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May 8, 2018 > Hostas

Hostas

By Pat Kite

I don?t know why I bought three Hostas, since I had no idea what they were. Like other plant people, I attended the Home and Garden Show. Among the displays, there was a lady selling packaged Hosta rhizomes. Already having a cartload of other plants, I tried to ignore the offering. Useless. So, I glanced at the labels. All of them mentioned Shade or semi-shade. The only empty spots in my overgrown back yard are in full shade. So, I picked three of the abundant offerings. Now I know something about Hostas. Let me share.

There are over 3,000 Hosta varieties, ranging in size from miniatures, happy in small pots, to those achieving three feet in height and six feet in width. According to references, all Hostas are very hardy. Parentage is from Asian countries, but hybridization is ample. Alternate names are Plantain Lily, Giboshi, Funkia, and Niobe. They don?t need oodles of water, but they are happier if watered regularly in dry summers. Medium-size green leaves are most common, with some having yellow, gold, or white margins or speckles. Bell-shaped midsummer flowers can be purple, lavender or white, and are quite attractive. A few are fragrant, such as August Lily (Hosta plantaginea). Some species are described as ?vigorous? and some are ?slow-growing.?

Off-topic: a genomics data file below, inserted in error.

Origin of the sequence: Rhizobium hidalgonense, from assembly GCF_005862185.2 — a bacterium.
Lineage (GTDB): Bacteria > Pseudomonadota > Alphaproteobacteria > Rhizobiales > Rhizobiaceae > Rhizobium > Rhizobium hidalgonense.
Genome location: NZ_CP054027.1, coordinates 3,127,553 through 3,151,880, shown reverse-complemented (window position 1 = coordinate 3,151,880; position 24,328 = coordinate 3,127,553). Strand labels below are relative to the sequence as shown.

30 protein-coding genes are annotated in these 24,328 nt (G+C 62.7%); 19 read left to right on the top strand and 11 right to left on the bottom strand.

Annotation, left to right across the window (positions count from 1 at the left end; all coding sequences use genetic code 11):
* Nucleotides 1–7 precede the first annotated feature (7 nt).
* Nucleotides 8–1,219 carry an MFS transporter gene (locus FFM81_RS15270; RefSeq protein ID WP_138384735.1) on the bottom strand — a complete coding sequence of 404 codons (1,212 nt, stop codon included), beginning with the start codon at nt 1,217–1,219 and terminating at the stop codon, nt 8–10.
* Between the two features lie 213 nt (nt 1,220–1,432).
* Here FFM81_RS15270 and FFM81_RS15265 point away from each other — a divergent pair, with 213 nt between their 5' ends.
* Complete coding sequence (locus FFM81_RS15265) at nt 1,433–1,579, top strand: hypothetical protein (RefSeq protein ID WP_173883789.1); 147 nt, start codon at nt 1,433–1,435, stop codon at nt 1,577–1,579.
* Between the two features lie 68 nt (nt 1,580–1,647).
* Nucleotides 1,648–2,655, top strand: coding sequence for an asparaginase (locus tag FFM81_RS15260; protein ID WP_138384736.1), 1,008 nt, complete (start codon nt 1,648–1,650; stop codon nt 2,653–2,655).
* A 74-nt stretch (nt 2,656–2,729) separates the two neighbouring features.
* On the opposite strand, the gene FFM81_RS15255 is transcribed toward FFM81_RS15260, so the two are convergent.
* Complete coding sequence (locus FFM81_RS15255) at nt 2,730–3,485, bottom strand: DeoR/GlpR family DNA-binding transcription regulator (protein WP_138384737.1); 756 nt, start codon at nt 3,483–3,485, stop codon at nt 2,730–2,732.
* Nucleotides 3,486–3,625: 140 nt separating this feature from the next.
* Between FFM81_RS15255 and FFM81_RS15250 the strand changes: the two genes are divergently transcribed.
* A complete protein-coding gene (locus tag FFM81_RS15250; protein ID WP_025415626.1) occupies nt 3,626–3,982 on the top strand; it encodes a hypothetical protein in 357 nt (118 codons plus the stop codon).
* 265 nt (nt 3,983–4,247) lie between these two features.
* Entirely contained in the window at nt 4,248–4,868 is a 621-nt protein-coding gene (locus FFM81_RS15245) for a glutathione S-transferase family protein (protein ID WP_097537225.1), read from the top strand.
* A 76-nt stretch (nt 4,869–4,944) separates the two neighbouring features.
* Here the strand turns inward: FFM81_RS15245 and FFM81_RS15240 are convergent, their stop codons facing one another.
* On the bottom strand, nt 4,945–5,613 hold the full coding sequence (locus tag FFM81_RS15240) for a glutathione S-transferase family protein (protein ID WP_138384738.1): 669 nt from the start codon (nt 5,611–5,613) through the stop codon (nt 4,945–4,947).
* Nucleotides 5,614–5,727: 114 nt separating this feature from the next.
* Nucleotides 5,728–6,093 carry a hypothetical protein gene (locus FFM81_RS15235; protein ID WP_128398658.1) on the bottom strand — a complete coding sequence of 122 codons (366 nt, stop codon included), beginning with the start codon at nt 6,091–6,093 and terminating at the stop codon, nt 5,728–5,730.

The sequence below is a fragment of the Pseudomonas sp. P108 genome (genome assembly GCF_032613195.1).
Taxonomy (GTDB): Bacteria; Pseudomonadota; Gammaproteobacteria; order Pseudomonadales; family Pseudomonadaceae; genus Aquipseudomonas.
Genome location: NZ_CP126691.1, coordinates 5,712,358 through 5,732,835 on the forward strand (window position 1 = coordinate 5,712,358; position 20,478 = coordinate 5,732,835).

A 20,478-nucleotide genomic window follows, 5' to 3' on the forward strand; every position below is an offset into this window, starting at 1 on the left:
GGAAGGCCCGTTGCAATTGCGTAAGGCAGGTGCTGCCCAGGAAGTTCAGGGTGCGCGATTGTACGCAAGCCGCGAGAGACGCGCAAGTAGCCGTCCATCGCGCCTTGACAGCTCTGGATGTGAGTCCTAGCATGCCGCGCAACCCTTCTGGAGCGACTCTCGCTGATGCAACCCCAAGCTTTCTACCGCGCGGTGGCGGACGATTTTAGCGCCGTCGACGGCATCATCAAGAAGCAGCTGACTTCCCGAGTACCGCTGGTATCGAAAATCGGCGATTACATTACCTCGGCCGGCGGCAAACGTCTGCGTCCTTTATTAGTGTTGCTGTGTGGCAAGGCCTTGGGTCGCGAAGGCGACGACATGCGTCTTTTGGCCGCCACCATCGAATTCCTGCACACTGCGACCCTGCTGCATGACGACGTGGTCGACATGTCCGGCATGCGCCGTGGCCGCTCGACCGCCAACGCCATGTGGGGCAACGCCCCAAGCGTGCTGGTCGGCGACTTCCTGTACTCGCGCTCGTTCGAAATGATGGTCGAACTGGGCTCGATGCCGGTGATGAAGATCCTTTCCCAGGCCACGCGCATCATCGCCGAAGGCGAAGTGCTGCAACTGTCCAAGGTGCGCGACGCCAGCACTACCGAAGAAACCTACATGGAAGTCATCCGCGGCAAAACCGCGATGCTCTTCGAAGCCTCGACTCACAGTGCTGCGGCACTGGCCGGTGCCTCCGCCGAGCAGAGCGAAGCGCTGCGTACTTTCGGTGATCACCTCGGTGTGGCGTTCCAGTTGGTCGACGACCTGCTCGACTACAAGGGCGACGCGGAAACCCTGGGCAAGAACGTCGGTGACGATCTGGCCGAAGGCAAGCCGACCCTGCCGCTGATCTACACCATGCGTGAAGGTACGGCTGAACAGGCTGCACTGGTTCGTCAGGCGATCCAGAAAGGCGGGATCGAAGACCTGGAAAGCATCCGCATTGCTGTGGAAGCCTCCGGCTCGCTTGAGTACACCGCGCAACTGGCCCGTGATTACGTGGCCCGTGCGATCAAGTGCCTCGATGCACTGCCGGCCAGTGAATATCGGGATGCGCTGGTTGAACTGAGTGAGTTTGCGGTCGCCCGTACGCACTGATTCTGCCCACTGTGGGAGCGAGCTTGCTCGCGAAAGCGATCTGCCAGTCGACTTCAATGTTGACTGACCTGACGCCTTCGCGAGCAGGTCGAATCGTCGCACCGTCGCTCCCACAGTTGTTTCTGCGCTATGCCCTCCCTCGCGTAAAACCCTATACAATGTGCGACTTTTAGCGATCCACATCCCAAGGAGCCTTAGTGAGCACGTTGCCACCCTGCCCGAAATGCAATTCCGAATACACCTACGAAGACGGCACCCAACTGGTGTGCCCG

Some folks have entire gardens made up solely of Hostas. Because of hybridization and misnaming, it is best to see the growing plant before you buy. To do this, you might consider going to a Hosta specialist. Better yet, look up American Hosta Society on the Internet. If you don?t do Internet, write to AHS Membership Secretary, PO Box 7539, Kill Devil Hills, North Carolina 27948.

Hostas are perennial, but they do sleep during the winter. There are few disease or insect enemies, but deer, rabbits, voles, slugs and snails can be a pest. Hostas with thicker or waxy leaves are more resistant to slugs and snails. A gardener suggestion is strewing sand lightly around the Hostas.

To give some idea of variety, here?s a few: ?Francee? gets to 15 inches, white border on dark green leaves. Dwarf form ?Blue Cadet? has blue-green leaves. ?Fragrant Gold? gets to 18 inches and can tolerate some sun. Leaves are pale yellow. ?Patriot? has green and white leaves, gets to 22 inches high. ?Tiny Tears? only reaches three inches high and six inches wide. ?Vanilla Cream? is only five inches high, ideal for pots. There are also those getting quite wide.

In my local garden, the three I bought are seemingly quite happy. In one reference, this is the opening Hosta sentence. ?Daylilies maybe kings of the sun, but unquestionably Hostas are the emperors of the shade.? I am so lucky to have a garden to play in. You too.

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